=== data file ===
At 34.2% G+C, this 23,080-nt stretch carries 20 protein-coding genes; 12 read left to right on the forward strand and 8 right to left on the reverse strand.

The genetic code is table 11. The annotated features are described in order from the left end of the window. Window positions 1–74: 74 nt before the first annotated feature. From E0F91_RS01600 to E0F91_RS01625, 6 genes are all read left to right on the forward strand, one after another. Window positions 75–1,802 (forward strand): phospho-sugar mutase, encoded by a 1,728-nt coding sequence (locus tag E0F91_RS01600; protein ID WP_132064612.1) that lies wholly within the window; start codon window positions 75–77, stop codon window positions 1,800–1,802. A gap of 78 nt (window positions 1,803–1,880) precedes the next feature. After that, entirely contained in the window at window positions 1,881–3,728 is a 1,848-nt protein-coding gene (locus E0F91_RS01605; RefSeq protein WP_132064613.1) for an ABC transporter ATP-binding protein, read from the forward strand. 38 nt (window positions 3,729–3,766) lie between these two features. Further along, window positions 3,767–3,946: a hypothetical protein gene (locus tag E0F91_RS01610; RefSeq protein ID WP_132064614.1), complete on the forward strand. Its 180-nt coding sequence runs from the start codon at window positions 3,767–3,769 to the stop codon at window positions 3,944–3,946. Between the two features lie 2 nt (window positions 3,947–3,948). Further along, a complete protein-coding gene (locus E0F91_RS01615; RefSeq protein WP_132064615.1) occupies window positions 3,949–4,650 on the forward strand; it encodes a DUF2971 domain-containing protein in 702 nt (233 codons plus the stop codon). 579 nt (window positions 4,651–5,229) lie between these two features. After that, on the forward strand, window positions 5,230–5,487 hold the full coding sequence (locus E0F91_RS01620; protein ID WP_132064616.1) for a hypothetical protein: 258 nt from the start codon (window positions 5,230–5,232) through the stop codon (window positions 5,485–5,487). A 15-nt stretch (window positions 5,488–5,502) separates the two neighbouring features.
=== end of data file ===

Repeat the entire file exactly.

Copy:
At 34.2% G+C, this 23,080-nt stretch carries 20 protein-coding genes; 12 read left to right on the forward strand and 8 right to left on the reverse strand.

The genetic code is table 11. The annotated features are described in order from the left end of the window. Window positions 1–74: 74 nt before the first annotated feature. From E0F91_RS01600 to E0F91_RS01625, 6 genes are all read left to right on the forward strand, one after another. Window positions 75–1,802 (forward strand): phospho-sugar mutase, encoded by a 1,728-nt coding sequence (locus tag E0F91_RS01600; protein ID WP_132064612.1) that lies wholly within the window; start codon window positions 75–77, stop codon window positions 1,800–1,802. A gap of 78 nt (window positions 1,803–1,880) precedes the next feature. After that, entirely contained in the window at window positions 1,881–3,728 is a 1,848-nt protein-coding gene (locus E0F91_RS01605; RefSeq protein WP_132064613.1) for an ABC transporter ATP-binding protein, read from the forward strand. 38 nt (window positions 3,729–3,766) lie between these two features. Further along, window positions 3,767–3,946: a hypothetical protein gene (locus tag E0F91_RS01610; RefSeq protein ID WP_132064614.1), complete on the forward strand. Its 180-nt coding sequence runs from the start codon at window positions 3,767–3,769 to the stop codon at window positions 3,944–3,946. Between the two features lie 2 nt (window positions 3,947–3,948). Further along, a complete protein-coding gene (locus E0F91_RS01615; RefSeq protein WP_132064615.1) occupies window positions 3,949–4,650 on the forward strand; it encodes a DUF2971 domain-containing protein in 702 nt (233 codons plus the stop codon). 579 nt (window positions 4,651–5,229) lie between these two features. After that, on the forward strand, window positions 5,230–5,487 hold the full coding sequence (locus E0F91_RS01620; protein ID WP_132064616.1) for a hypothetical protein: 258 nt from the start codon (window positions 5,230–5,232) through the stop codon (window positions 5,485–5,487). A 15-nt stretch (window positions 5,488–5,502) separates the two neighbouring features.